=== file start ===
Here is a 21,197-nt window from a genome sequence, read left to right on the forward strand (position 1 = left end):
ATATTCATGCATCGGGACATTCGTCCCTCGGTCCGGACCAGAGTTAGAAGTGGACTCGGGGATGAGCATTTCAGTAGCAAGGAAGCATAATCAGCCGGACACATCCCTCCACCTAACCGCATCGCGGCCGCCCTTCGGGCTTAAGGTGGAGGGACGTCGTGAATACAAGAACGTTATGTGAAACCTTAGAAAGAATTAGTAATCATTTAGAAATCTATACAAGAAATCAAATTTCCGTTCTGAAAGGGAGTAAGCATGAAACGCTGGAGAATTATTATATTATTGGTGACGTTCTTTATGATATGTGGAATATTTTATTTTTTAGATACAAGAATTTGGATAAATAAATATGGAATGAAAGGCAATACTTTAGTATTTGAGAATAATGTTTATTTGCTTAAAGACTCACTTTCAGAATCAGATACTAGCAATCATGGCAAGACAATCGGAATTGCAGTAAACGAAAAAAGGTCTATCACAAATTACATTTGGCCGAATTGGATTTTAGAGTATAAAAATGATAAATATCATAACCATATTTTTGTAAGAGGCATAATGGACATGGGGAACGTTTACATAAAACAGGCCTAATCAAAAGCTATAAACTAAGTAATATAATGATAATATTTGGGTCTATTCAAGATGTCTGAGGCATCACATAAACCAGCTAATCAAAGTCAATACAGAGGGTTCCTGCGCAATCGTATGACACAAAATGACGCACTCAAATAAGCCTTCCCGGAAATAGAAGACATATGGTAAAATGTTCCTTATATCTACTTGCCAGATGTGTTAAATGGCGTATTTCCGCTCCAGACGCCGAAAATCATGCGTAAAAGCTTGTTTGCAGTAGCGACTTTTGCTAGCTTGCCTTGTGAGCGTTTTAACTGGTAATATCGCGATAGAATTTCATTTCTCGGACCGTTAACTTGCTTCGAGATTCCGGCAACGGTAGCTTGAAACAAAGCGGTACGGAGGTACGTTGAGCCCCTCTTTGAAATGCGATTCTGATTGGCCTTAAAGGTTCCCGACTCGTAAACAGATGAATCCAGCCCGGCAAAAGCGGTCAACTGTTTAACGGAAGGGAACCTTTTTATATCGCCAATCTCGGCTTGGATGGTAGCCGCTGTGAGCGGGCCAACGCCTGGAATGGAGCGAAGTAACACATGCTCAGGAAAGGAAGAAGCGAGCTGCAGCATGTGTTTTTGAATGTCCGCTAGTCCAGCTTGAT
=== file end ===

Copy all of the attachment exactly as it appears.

Here is a 21,197-nt window from a genome sequence, read left to right on the forward strand (position 1 = left end):
ATATTCATGCATCGGGACATTCGTCCCTCGGTCCGGACCAGAGTTAGAAGTGGACTCGGGGATGAGCATTTCAGTAGCAAGGAAGCATAATCAGCCGGACACATCCCTCCACCTAACCGCATCGCGGCCGCCCTTCGGGCTTAAGGTGGAGGGACGTCGTGAATACAAGAACGTTATGTGAAACCTTAGAAAGAATTAGTAATCATTTAGAAATCTATACAAGAAATCAAATTTCCGTTCTGAAAGGGAGTAAGCATGAAACGCTGGAGAATTATTATATTATTGGTGACGTTCTTTATGATATGTGGAATATTTTATTTTTTAGATACAAGAATTTGGATAAATAAATATGGAATGAAAGGCAATACTTTAGTATTTGAGAATAATGTTTATTTGCTTAAAGACTCACTTTCAGAATCAGATACTAGCAATCATGGCAAGACAATCGGAATTGCAGTAAACGAAAAAAGGTCTATCACAAATTACATTTGGCCGAATTGGATTTTAGAGTATAAAAATGATAAATATCATAACCATATTTTTGTAAGAGGCATAATGGACATGGGGAACGTTTACATAAAACAGGCCTAATCAAAAGCTATAAACTAAGTAATATAATGATAATATTTGGGTCTATTCAAGATGTCTGAGGCATCACATAAACCAGCTAATCAAAGTCAATACAGAGGGTTCCTGCGCAATCGTATGACACAAAATGACGCACTCAAATAAGCCTTCCCGGAAATAGAAGACATATGGTAAAATGTTCCTTATATCTACTTGCCAGATGTGTTAAATGGCGTATTTCCGCTCCAGACGCCGAAAATCATGCGTAAAAGCTTGTTTGCAGTAGCGACTTTTGCTAGCTTGCCTTGTGAGCGTTTTAACTGGTAATATCGCGATAGAATTTCATTTCTCGGACCGTTAACTTGCTTCGAGATTCCGGCAACGGTAGCTTGAAACAAAGCGGTACGGAGGTACGTTGAGCCCCTCTTTGAAATGCGATTCTGATTGGCCTTAAAGGTTCCCGACTCGTAAACAGATGAATCCAGCCCGGCAAAAGCGGTCAACTGTTTAACGGAAGGGAACCTTTTTATATCGCCAATCTCGGCTTGGATGGTAGCCGCTGTGAGCGGGCCAACGCCTGGAATGGAGCGAAGTAACACATGCTCAGGAAAGGAAGAAGCGAGCTGCAGCATGTGTTTTTGAATGTCCGCTAGTCCAGCTTGAT